This school would have just celebrated its centenary.
A piece of Elmslie School can still be seen, as The Elms, on Whitegate Drive, Blackpool, a grade II listing building – now developed into housing. But the independent girls’ school itself closed in 2000.
The school was founded in 1918 by sisters Elizabeth, Polly and Peggie Brodie. Initially, it had just 11 pupils and three teachers. The first headmistress was Elizabeth Brodie and she remained until 1952.
In 1922, the school moved into The Elms and later expanded into other buildings on the site. The Elms was originally the family home of William and Sarah Powell, built in 1896 to a design by TP Worthington.
Our 1988 photograph shows three women revisiting the school in 1988, who were among the first pupils at Elmslie and remembered the early days and the strong personality of founder Miss Brodie.
Mrs Audie Stafford (left) was among the first 11 children and said: “Miss Brodie was a tremendous influence on us. She became a true friend and we all used to visit her long after she had retired.”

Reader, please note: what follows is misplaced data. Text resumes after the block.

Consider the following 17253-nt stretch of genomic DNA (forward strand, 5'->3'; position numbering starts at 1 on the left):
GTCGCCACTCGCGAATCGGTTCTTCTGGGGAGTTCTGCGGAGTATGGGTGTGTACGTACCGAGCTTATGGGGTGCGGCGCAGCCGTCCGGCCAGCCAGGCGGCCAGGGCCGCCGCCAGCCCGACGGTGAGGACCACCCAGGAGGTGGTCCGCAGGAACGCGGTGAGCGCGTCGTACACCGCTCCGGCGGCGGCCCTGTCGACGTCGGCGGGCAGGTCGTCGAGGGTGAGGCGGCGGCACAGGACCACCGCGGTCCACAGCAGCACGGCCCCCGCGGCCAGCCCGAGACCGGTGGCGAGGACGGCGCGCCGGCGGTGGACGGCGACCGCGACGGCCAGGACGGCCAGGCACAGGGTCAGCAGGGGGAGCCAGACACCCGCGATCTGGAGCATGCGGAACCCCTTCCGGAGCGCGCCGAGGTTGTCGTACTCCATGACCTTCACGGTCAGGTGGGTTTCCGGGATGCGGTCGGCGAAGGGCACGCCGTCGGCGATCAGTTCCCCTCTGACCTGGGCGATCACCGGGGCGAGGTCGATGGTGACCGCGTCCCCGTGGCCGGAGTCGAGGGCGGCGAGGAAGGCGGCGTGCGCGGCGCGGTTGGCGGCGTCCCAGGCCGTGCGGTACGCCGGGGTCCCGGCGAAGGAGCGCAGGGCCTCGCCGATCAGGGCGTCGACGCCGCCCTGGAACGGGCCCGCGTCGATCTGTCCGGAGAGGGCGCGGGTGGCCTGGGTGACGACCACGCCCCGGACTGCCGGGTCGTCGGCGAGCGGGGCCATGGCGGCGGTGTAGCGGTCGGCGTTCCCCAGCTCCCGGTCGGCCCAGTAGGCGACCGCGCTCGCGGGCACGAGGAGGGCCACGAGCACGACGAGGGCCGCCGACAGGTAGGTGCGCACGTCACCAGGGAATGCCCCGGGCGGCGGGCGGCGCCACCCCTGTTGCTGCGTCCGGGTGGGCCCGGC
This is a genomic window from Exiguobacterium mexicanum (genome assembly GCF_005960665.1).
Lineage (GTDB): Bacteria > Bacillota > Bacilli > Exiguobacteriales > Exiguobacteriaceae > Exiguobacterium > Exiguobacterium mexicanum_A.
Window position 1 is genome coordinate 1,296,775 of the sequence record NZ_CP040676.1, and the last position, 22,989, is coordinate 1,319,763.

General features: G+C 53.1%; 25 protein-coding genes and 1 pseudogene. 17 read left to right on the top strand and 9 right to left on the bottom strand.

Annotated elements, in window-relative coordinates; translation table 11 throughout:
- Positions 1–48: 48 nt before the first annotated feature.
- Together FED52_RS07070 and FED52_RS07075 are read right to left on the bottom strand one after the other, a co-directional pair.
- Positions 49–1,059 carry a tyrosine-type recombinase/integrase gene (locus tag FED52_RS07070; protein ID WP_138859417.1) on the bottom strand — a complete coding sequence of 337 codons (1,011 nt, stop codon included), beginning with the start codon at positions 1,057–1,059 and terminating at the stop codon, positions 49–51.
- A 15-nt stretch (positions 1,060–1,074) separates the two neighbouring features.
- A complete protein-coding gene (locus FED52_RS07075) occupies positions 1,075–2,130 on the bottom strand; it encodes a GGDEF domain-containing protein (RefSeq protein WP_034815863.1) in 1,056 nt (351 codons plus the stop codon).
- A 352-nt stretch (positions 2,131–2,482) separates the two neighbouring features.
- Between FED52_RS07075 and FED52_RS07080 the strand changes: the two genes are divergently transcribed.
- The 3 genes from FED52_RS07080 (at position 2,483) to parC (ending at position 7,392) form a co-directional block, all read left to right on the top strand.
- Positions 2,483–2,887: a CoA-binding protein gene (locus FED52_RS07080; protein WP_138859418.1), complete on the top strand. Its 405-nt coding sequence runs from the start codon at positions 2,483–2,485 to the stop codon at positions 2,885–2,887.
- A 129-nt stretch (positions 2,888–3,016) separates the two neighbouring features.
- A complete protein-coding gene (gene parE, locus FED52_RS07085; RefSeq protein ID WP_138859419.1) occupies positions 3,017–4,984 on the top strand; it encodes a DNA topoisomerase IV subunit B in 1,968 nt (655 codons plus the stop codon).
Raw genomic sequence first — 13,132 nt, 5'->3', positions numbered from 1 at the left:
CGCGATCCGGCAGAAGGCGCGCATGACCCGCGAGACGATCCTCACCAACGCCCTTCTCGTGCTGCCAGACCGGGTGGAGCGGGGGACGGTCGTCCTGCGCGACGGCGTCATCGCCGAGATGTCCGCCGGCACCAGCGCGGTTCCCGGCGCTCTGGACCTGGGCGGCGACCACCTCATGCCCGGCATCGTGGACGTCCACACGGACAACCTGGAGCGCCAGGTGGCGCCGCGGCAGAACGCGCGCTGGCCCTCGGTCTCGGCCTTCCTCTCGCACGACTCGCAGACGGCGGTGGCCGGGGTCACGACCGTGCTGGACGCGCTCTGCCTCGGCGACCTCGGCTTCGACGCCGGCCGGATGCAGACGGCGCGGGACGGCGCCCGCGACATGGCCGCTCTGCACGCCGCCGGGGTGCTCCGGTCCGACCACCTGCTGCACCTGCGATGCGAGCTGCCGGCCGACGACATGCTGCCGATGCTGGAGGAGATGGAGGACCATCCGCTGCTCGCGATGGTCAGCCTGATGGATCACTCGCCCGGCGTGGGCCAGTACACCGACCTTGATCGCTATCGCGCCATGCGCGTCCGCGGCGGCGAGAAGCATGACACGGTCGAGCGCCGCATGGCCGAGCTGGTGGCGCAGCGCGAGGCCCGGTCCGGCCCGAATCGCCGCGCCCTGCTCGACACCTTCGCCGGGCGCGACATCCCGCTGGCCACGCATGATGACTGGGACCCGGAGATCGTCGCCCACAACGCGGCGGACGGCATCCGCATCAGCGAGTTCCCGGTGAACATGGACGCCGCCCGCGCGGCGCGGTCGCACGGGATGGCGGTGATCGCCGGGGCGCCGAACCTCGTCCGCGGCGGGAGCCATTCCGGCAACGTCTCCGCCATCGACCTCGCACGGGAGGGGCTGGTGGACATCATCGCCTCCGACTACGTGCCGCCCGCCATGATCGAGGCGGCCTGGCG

Miss Dorothy Ford (pictured, standing), said: “The school was strongly academic – which was unusual for a girls’ school of the time”.
In 1941, the school became a day school and by 1945 had 353 pupils.
The Diocese of Blackburn’s Board of Finance ran the school from 1948. In 1987, it became an associated Woodard School.
Our archive pictures show the school throughout the last century, including some of the developments over the years – including new buildings. And even a visit from a rather famous iron lady – Margaret Thatcher! In 1970, she was pictured talking to pupils at the school’s speech day, after presenting the prizes.